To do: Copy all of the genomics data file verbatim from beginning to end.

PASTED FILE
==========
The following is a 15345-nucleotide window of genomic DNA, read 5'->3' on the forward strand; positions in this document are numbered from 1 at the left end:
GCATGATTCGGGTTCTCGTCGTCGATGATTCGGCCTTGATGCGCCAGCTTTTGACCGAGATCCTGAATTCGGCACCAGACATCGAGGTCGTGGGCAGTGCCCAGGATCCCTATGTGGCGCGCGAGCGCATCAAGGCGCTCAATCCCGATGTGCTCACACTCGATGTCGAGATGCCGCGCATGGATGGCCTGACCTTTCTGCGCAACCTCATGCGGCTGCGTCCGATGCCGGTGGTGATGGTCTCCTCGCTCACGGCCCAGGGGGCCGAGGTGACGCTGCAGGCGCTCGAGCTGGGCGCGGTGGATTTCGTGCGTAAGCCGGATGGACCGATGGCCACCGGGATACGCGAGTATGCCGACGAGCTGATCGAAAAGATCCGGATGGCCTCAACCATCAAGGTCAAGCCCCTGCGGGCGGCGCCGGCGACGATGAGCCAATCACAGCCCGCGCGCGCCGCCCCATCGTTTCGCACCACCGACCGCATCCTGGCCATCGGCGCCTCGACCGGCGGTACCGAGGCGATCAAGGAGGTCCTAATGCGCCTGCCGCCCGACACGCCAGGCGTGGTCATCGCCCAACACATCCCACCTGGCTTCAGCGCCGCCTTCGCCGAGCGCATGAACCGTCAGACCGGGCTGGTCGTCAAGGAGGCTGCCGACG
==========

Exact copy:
The following is a 15345-nucleotide window of genomic DNA, read 5'->3' on the forward strand; positions in this document are numbered from 1 at the left end:
GCATGATTCGGGTTCTCGTCGTCGATGATTCGGCCTTGATGCGCCAGCTTTTGACCGAGATCCTGAATTCGGCACCAGACATCGAGGTCGTGGGCAGTGCCCAGGATCCCTATGTGGCGCGCGAGCGCATCAAGGCGCTCAATCCCGATGTGCTCACACTCGATGTCGAGATGCCGCGCATGGATGGCCTGACCTTTCTGCGCAACCTCATGCGGCTGCGTCCGATGCCGGTGGTGATGGTCTCCTCGCTCACGGCCCAGGGGGCCGAGGTGACGCTGCAGGCGCTCGAGCTGGGCGCGGTGGATTTCGTGCGTAAGCCGGATGGACCGATGGCCACCGGGATACGCGAGTATGCCGACGAGCTGATCGAAAAGATCCGGATGGCCTCAACCATCAAGGTCAAGCCCCTGCGGGCGGCGCCGGCGACGATGAGCCAATCACAGCCCGCGCGCGCCGCCCCATCGTTTCGCACCACCGACCGCATCCTGGCCATCGGCGCCTCGACCGGCGGTACCGAGGCGATCAAGGAGGTCCTAATGCGCCTGCCGCCCGACACGCCAGGCGTGGTCATCGCCCAACACATCCCACCTGGCTTCAGCGCCGCCTTCGCCGAGCGCATGAACCGTCAGACCGGGCTGGTCGTCAAGGAGGCTGCCGACG